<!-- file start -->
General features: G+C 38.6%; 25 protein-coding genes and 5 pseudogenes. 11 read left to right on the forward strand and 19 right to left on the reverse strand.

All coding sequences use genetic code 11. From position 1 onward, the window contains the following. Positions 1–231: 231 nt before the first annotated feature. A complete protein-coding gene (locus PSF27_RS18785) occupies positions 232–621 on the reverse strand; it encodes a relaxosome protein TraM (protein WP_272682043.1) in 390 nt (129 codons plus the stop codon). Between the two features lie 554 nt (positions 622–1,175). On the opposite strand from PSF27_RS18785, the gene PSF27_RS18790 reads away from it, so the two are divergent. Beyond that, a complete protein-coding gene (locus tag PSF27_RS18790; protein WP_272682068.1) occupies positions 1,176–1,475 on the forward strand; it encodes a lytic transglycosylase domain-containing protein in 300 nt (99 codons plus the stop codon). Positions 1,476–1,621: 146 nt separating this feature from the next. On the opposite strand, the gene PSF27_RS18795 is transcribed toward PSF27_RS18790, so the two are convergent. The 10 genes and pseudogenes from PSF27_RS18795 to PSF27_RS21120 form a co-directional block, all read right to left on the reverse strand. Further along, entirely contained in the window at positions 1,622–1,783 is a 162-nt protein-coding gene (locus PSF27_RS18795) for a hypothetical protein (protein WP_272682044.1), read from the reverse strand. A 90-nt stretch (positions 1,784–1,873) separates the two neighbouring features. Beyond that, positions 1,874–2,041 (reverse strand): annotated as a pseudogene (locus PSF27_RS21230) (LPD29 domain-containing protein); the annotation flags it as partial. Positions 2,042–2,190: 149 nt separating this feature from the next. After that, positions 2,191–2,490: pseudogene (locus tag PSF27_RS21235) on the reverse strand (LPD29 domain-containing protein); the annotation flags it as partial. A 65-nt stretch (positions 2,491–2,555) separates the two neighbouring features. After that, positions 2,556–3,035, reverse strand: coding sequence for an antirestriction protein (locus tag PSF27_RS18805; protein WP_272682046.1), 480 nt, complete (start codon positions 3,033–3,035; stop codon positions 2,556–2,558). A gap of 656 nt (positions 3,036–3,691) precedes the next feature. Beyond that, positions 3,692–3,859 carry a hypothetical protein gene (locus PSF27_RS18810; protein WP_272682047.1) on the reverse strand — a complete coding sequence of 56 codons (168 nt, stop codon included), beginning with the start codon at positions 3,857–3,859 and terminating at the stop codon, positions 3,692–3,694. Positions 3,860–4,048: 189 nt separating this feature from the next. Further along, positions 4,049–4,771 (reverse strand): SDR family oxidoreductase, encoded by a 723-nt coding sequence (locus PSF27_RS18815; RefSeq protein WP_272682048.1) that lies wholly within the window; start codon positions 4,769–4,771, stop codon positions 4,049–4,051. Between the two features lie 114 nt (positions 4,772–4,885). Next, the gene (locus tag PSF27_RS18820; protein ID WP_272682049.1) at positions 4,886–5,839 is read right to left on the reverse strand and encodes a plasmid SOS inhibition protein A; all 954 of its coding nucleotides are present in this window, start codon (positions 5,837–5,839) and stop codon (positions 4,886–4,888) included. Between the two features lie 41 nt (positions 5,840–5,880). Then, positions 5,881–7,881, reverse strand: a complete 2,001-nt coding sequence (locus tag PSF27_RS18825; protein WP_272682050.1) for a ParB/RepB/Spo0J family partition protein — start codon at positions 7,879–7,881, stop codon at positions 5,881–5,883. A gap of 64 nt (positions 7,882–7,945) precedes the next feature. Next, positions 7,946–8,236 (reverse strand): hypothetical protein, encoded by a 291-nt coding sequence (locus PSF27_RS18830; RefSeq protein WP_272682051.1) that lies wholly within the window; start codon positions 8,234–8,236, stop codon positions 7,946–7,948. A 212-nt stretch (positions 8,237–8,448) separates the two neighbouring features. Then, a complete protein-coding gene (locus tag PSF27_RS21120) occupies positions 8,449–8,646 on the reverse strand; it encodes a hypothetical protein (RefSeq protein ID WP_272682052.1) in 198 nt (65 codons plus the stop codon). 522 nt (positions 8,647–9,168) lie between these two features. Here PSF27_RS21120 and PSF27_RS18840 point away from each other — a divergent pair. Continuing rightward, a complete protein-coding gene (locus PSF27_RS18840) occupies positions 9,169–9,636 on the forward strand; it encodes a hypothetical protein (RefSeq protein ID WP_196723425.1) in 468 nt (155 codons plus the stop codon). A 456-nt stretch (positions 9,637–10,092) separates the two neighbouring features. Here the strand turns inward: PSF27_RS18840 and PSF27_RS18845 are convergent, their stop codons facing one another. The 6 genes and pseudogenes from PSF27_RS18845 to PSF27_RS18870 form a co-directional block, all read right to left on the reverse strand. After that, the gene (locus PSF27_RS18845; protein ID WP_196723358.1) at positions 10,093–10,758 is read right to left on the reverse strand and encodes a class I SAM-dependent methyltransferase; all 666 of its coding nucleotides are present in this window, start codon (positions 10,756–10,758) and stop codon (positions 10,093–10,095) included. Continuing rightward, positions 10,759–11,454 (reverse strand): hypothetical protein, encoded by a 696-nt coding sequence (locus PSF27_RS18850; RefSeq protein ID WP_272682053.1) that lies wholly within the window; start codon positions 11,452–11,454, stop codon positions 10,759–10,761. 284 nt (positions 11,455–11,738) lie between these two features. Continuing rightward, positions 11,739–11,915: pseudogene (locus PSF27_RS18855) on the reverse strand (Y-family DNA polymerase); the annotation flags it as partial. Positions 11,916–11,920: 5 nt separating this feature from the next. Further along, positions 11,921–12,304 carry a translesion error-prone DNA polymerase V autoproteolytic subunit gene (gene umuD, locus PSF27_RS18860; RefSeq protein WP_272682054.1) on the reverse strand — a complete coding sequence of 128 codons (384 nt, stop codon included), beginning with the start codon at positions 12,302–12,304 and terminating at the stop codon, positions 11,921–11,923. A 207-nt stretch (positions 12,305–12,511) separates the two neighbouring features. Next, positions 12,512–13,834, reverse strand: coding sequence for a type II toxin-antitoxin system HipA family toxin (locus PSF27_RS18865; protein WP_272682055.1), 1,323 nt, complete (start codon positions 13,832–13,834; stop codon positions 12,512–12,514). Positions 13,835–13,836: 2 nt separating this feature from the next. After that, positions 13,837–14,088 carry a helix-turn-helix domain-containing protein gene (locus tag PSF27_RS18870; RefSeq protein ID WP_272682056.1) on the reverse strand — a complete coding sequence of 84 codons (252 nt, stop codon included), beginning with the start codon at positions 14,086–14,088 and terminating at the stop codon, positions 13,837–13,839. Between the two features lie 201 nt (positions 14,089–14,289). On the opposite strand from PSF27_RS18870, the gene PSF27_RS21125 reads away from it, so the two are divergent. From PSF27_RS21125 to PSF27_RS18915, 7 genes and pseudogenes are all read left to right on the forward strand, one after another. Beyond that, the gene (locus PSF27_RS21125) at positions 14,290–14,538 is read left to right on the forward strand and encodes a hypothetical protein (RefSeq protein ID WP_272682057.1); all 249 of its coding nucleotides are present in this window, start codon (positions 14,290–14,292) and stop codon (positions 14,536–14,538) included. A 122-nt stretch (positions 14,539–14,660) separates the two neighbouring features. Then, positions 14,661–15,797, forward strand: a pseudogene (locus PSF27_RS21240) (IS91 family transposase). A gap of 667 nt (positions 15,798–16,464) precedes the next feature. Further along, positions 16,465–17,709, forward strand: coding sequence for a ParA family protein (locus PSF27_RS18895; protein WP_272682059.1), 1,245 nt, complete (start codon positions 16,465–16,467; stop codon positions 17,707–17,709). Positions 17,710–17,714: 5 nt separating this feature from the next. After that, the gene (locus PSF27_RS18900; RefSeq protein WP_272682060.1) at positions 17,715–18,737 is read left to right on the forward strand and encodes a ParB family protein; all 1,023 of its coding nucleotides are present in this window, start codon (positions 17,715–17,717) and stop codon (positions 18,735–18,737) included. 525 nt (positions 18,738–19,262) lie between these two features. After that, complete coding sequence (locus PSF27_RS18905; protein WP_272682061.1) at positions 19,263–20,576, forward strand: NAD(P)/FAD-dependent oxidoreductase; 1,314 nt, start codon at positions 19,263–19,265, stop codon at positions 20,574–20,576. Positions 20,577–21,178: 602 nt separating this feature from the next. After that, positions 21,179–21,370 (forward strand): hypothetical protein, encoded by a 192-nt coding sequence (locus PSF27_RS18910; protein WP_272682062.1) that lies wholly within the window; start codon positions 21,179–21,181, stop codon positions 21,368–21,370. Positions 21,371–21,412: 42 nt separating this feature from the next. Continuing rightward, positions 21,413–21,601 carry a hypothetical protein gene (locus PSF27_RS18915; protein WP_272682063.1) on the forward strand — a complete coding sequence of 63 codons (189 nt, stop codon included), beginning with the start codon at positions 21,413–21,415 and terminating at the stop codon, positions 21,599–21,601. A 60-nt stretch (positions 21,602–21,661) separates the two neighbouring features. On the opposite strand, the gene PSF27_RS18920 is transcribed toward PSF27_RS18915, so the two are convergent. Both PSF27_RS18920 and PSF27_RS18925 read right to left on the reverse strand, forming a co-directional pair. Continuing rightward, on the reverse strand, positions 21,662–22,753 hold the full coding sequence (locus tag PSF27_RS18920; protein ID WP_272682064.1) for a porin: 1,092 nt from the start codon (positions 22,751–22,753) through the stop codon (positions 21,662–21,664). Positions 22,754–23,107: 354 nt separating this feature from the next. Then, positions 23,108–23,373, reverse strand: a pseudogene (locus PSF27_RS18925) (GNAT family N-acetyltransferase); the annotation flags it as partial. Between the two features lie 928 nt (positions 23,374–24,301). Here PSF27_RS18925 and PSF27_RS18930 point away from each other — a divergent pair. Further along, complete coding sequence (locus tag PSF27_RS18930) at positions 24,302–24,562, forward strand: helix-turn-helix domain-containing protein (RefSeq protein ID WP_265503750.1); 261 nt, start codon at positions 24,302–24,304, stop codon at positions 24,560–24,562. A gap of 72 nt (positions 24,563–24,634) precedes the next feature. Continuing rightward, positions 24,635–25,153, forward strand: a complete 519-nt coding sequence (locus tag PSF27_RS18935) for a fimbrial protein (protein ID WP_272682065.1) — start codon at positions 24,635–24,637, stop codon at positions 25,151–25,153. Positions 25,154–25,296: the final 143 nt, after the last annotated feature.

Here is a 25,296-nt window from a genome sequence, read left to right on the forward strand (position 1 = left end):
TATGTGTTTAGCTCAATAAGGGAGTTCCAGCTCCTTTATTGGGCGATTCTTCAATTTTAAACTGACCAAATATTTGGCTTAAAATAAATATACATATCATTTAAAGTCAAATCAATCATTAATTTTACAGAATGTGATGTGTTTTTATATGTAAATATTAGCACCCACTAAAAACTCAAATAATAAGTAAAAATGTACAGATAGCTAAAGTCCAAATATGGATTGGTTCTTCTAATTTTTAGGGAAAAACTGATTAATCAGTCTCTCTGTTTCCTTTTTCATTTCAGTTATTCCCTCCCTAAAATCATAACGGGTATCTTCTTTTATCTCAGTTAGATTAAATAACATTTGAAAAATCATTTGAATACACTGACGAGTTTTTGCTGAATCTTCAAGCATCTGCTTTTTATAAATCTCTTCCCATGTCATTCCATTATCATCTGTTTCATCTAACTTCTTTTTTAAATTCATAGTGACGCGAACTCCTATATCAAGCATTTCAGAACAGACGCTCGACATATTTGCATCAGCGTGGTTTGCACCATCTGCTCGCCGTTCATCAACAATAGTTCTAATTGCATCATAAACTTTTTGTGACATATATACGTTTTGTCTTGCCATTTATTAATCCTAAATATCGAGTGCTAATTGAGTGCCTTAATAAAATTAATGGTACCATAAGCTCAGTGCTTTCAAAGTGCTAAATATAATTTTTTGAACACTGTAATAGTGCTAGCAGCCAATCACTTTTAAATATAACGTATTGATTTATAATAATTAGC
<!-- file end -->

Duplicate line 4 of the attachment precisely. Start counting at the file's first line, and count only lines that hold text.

TATGTGTTTAGCTCAATAAGGGAGTTCCAGCTCCTTTATTGGGCGATTCTTCAATTTTAAACTGACCAAATATTTGGCTTAAAATAAATATACATATCATTTAAAGTCAAATCAATCATTAATTTTACAGAATGTGATGTGTTTTTATATGTAAATATTAGCACCCACTAAAAACTCAAATAATAAGTAAAAATGTACAGATAGCTAAAGTCCAAATATGGATTGGTTCTTCTAATTTTTAGGGAAAAACTGATTAATCAGTCTCTCTGTTTCCTTTTTCATTTCAGTTATTCCCTCCCTAAAATCATAACGGGTATCTTCTTTTATCTCAGTTAGATTAAATAACATTTGAAAAATCATTTGAATACACTGACGAGTTTTTGCTGAATCTTCAAGCATCTGCTTTTTATAAATCTCTTCCCATGTCATTCCATTATCATCTGTTTCATCTAACTTCTTTTTTAAATTCATAGTGACGCGAACTCCTATATCAAGCATTTCAGAACAGACGCTCGACATATTTGCATCAGCGTGGTTTGCACCATCTGCTCGCCGTTCATCAACAATAGTTCTAATTGCATCATAAACTTTTTGTGACATATATACGTTTTGTCTTGCCATTTATTAATCCTAAATATCGAGTGCTAATTGAGTGCCTTAATAAAATTAATGGTACCATAAGCTCAGTGCTTTCAAAGTGCTAAATATAATTTTTTGAACACTGTAATAGTGCTAGCAGCCAATCACTTTTAAATATAACGTATTGATTTATAATAATTAGC